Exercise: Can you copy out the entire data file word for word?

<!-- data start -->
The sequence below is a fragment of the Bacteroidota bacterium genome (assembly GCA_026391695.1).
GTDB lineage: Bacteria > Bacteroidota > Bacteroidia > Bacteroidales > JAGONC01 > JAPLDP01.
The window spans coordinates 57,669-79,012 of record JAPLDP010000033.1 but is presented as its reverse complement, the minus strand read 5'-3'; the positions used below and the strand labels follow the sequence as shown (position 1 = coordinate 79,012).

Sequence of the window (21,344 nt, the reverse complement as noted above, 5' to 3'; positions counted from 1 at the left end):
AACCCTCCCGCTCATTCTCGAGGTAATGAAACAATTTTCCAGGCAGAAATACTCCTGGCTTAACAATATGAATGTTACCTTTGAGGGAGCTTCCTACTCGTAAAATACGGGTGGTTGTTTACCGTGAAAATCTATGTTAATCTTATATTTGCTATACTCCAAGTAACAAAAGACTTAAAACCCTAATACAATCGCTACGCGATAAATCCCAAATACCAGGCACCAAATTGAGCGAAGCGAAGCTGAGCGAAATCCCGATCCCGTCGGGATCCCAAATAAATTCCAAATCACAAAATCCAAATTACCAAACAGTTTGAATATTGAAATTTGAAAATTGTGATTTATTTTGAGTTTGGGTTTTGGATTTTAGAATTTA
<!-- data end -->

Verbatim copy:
The sequence below is a fragment of the Bacteroidota bacterium genome (assembly GCA_026391695.1).
GTDB lineage: Bacteria > Bacteroidota > Bacteroidia > Bacteroidales > JAGONC01 > JAPLDP01.
The window spans coordinates 57,669-79,012 of record JAPLDP010000033.1 but is presented as its reverse complement, the minus strand read 5'-3'; the positions used below and the strand labels follow the sequence as shown (position 1 = coordinate 79,012).

Sequence of the window (21,344 nt, the reverse complement as noted above, 5' to 3'; positions counted from 1 at the left end):
AACCCTCCCGCTCATTCTCGAGGTAATGAAACAATTTTCCAGGCAGAAATACTCCTGGCTTAACAATATGAATGTTACCTTTGAGGGAGCTTCCTACTCGTAAAATACGGGTGGTTGTTTACCGTGAAAATCTATGTTAATCTTATATTTGCTATACTCCAAGTAACAAAAGACTTAAAACCCTAATACAATCGCTACGCGATAAATCCCAAATACCAGGCACCAAATTGAGCGAAGCGAAGCTGAGCGAAATCCCGATCCCGTCGGGATCCCAAATAAATTCCAAATCACAAAATCCAAATTACCAAACAGTTTGAATATTGAAATTTGAAAATTGTGATTTATTTTGAGTTTGGGTTTTGGATTTTAGAATTTA